What’s On Your Plate?

We all know that your dietary needs change as you age. But did you know that the US federal government has issued dietary guidelines for older Americans recommending foods such as whole grains that contain high levels of vitamins and minerals per serving and has recommend limiting foods high in trans or saturated fat, salt or sugar? Last fall Tufts University replaced the traditional food pyramid with “My Plate for Older Adults” to highlight the nutritional and physical activity needs of older adults.

“Although calorie needs decline with age due to a slow-down in metabolism and physical activity, nutritional requirements remain the same or in some cases increase,” explains Alice H. Lichtenstein, DSc, at the USDA HNRCA … MyPlate for Older Adults is intended to be a guide for healthy, older adults who are living independently and looking for examples of good food choices and physical activities.”

The image emphasizes vegetables and fruits that are simple to prepare, affordable and readily available. It also highlights the importance of regular physical activity and adequate fluid intake. The recommended foods include:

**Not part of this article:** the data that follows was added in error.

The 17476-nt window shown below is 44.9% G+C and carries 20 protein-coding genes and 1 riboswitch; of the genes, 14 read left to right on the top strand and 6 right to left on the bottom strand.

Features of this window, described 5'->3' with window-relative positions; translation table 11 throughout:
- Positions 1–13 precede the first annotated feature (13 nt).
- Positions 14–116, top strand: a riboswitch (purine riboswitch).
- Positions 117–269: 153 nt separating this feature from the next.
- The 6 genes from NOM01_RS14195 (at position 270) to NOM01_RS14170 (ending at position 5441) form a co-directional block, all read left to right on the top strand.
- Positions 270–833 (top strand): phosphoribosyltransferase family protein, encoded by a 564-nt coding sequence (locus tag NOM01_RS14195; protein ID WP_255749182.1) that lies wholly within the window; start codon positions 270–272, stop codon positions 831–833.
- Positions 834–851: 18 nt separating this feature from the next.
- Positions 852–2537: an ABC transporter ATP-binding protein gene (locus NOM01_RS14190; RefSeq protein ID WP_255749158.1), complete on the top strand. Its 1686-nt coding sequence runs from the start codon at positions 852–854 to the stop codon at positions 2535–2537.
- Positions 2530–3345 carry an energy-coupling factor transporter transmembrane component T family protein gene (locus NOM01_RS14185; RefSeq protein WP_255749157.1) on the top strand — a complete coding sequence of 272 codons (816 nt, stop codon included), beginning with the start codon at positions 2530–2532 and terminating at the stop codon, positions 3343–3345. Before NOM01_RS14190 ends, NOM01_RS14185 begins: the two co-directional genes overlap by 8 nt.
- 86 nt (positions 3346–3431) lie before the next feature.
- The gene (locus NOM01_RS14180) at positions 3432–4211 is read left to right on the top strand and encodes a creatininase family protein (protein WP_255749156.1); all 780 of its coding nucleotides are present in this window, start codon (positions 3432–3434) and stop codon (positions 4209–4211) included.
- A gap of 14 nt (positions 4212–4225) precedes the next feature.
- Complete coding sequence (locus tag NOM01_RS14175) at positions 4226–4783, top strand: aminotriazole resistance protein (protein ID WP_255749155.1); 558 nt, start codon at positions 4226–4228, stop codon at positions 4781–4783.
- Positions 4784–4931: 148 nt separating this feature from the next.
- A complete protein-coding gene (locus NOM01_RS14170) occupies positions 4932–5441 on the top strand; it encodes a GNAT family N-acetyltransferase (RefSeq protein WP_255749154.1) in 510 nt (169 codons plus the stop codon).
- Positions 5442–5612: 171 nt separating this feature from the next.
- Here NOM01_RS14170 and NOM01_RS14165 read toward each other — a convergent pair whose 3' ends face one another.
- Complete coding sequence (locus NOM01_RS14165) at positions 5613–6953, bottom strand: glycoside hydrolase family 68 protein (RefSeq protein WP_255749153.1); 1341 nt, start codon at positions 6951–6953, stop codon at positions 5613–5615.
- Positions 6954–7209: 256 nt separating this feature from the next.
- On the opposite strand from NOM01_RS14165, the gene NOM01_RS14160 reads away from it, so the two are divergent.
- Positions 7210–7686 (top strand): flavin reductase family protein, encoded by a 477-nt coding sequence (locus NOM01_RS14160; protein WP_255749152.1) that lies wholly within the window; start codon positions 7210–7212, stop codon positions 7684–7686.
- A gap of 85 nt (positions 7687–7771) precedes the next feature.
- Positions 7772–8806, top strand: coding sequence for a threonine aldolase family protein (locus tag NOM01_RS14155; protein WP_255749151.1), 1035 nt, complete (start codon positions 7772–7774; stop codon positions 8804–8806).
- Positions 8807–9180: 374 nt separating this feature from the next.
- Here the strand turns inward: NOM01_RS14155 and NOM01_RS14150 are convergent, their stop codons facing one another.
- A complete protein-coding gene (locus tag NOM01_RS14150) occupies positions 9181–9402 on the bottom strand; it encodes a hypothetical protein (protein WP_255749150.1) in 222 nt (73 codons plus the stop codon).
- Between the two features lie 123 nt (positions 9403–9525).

• Bright-colored vegetables such as carrots and broccoli.
  • Deep-colored fruit such as berries and peaches.
  • Whole, enriched and fortified grains and cereals such as brown rice and 100% whole wheat bread.
  • Low- and non-fat dairy products such as yogurt and low-lactose milk.
  • Dry beans and nuts, fish, poultry, lean meat and eggs.
  • Liquid vegetable oils, soft spreads low in saturated and trans fat.
  • spices to replace salt.
  • Fluids such as water and fat-free milk.
  • Physical activity such as walking, resistance training and light cleaning.

This article originally appeared in Tufts Now – October 5th 2012. Click here to read the full article

One response to “What’s On Your Plate?

  1. Pingback: Do you want to live longer and stronger? | Olderhood.com·

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